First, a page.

Alex Velasco: 70 bucks for a strap is high. I would like to offer a suggestion for strap reviews. I appreciate the checked shirt as a backdrop, but why is the camera hanging from the guy's back? Where are the shirt buttons? Maybe your review should show the strap under different conditions. As not all of us live in New England, perhaps you could offer a choice of different patters? Hawaiian, African, plain white, synthetic, t-shirt, or at least a summer style. Also, how about a shot of the camera hanging under one arm? Cummon guys! ;-)
How about an armpit hair gripping support system? With quick release buckles?
Richard Murdey: Hear me out on straps: leather, I know, it impresses people at the coffee shop and all, so knock yourself out on that if you have to, but metal buckles? Just say no. Multiple sets of brass tackle hanging off your camera? Not only does it not look good (uh, the 70's called, they want your strap back...) you might as well sign a disclaimer:"I'm going to unnecessarily scratch my camera now."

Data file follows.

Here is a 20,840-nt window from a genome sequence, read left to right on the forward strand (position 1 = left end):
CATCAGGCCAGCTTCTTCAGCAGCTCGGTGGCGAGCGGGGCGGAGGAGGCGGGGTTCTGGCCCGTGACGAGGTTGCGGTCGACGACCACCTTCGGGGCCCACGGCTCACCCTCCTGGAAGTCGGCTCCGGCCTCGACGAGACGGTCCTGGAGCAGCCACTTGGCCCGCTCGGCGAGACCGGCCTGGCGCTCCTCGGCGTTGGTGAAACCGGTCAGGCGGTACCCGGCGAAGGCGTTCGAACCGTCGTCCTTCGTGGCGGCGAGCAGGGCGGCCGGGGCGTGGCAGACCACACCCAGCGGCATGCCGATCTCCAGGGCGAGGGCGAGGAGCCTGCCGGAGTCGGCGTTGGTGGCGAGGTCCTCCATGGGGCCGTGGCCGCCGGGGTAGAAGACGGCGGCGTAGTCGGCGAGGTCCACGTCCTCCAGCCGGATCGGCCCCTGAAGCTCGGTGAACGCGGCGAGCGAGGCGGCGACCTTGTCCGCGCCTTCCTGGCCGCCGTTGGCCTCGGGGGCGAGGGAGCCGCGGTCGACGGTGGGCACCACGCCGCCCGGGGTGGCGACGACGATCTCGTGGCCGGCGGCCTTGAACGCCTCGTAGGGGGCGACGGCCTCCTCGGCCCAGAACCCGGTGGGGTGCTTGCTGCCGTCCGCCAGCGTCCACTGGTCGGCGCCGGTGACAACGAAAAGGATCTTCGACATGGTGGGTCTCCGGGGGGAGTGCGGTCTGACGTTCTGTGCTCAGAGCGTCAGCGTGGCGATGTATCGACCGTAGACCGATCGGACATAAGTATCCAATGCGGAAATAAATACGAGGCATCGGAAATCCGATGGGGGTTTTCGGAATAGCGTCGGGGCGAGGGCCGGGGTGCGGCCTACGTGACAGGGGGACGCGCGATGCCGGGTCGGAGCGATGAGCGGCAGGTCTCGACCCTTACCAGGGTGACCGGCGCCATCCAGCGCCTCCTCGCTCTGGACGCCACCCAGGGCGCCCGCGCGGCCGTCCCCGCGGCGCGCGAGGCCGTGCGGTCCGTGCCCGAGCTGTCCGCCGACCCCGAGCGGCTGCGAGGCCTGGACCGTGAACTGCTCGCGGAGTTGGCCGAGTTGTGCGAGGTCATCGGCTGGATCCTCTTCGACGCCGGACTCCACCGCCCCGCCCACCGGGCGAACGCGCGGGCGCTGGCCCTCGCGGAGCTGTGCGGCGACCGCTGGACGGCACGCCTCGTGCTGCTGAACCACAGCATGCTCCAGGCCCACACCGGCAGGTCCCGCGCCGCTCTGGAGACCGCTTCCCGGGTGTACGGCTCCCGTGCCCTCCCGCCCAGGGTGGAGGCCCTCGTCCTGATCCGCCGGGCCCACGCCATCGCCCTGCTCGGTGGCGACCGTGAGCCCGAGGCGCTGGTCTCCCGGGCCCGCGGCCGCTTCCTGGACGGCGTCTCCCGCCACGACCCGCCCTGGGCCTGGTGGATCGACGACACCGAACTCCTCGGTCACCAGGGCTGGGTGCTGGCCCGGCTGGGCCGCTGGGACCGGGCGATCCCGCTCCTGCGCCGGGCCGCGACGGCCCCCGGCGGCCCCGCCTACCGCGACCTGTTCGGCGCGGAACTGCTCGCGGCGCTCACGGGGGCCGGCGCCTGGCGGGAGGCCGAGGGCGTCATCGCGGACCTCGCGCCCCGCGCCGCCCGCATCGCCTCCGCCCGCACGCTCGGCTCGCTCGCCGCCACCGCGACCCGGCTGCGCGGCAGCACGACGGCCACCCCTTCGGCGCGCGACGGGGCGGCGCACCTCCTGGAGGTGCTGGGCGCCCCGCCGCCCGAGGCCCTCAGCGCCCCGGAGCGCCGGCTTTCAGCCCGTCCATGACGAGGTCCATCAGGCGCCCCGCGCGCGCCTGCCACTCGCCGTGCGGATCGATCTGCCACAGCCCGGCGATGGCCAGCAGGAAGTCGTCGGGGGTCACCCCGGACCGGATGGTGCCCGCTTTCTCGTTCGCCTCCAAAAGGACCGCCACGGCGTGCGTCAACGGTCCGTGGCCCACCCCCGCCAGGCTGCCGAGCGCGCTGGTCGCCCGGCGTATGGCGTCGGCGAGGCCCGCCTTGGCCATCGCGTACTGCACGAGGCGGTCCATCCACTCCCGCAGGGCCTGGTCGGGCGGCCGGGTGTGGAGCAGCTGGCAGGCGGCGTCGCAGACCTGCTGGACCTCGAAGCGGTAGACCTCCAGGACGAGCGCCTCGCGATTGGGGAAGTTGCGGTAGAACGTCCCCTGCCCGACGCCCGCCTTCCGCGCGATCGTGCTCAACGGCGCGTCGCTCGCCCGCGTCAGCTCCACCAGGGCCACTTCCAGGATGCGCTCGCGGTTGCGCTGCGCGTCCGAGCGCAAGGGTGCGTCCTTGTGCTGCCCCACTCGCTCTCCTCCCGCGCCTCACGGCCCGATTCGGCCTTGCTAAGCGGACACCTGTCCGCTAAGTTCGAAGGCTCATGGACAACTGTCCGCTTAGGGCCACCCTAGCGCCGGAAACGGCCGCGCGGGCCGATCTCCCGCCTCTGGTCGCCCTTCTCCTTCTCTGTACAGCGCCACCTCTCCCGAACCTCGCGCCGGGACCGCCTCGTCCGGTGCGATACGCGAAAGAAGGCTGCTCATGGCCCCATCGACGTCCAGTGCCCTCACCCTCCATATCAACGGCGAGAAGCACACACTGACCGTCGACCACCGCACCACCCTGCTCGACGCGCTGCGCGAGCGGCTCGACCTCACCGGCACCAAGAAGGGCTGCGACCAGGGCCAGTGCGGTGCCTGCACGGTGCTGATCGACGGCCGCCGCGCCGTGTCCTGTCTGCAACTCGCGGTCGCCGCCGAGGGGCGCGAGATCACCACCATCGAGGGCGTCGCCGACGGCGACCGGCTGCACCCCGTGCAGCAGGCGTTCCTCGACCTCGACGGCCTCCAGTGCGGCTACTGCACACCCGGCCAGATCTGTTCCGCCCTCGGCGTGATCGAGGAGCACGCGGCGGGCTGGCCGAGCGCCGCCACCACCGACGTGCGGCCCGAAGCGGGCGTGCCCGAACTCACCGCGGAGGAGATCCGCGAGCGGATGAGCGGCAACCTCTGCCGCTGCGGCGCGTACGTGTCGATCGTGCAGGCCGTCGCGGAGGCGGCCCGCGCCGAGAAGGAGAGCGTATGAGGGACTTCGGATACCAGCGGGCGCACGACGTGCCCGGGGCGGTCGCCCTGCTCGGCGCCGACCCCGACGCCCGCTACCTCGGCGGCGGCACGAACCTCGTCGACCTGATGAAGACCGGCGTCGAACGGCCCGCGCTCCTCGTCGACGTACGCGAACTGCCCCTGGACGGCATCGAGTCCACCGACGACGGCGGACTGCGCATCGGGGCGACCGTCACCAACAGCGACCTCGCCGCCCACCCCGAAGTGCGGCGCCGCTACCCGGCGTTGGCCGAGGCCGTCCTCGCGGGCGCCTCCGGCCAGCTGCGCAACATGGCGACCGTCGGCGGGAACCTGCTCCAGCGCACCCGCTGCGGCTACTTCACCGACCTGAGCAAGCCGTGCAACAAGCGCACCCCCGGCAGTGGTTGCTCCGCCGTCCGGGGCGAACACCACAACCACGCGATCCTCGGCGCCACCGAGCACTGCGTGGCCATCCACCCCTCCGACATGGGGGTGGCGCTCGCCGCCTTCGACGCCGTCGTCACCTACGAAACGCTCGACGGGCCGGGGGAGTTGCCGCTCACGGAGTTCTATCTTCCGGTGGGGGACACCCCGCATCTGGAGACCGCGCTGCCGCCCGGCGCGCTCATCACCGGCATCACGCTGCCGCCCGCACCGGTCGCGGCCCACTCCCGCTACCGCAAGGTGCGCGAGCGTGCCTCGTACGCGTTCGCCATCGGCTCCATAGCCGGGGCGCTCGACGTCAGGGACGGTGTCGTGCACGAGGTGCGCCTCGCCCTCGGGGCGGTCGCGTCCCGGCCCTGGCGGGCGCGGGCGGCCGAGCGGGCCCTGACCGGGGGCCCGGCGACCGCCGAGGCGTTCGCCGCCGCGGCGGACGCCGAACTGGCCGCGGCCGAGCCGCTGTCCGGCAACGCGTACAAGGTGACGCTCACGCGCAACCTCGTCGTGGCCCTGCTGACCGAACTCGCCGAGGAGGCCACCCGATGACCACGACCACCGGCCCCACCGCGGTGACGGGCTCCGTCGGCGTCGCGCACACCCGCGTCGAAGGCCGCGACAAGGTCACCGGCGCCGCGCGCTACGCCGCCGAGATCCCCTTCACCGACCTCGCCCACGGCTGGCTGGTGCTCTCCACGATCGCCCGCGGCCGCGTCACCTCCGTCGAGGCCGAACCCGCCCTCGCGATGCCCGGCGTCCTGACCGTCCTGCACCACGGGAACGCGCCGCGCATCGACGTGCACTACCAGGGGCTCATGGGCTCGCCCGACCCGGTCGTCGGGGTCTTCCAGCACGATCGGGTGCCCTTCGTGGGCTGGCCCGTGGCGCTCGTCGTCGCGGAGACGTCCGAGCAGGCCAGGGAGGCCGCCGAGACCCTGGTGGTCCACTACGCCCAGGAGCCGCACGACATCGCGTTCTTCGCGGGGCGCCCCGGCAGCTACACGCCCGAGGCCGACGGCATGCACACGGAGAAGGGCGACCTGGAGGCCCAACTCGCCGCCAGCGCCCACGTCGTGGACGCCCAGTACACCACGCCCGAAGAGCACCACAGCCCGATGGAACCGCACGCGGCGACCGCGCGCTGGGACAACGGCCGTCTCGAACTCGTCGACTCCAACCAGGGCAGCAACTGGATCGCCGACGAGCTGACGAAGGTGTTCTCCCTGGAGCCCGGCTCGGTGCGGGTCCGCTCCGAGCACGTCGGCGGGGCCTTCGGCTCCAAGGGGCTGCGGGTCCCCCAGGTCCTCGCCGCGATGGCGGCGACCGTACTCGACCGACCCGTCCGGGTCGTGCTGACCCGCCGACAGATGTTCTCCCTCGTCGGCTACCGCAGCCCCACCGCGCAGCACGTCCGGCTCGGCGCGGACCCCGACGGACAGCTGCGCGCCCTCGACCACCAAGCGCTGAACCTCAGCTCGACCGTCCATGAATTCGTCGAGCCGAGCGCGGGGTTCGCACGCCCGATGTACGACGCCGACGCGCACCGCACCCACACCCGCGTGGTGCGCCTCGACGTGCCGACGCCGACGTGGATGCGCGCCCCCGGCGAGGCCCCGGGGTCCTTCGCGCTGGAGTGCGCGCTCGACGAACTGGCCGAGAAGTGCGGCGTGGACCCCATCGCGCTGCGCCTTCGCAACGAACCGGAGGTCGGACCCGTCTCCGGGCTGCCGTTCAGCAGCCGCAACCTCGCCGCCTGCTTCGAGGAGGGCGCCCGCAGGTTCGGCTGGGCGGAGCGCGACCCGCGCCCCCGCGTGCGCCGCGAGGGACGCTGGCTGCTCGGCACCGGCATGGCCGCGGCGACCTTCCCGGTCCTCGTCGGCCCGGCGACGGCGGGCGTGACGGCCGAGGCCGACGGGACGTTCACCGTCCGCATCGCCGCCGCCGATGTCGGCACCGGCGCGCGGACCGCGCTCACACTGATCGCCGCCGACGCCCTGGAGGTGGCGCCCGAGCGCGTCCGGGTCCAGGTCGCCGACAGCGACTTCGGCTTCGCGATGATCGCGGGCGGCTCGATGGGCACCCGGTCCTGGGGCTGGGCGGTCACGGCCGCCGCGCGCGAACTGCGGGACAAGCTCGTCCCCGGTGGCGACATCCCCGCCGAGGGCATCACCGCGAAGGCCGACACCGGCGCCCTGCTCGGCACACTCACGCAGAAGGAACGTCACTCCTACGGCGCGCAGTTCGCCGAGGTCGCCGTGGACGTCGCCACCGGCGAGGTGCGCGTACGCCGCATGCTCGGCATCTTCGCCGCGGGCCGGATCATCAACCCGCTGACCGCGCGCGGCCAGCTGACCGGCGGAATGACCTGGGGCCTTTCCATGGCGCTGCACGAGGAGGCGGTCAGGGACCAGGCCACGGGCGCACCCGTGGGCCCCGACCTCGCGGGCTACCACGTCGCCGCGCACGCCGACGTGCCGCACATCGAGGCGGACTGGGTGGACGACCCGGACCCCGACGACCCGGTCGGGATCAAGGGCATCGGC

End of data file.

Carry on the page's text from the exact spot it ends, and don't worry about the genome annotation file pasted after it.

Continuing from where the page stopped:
The brass rivets reminds me of the beautiful traditional canvas and leather travel duffels or satchels you get from some vendors. They are supposed to evoke travel with Ernest Hemingway, but weigh 6 lb empty and have clunky brass buckles and straps all over.
Nice materials, but to fiddly with the double buckles and the riveted connections between strap and neck pad. Really, you want basic and simple so that the strap wraps around the camera when you put it in a bag and does not have any protruding metal to scratch the camera. Find one of the single-length leather straps (many ebay vendors)
Red G8R: Based on the photos, the build quality looks great. But I'm not keen on anything that requires manual focus.
Yes, that is terrible when you have to focus manually.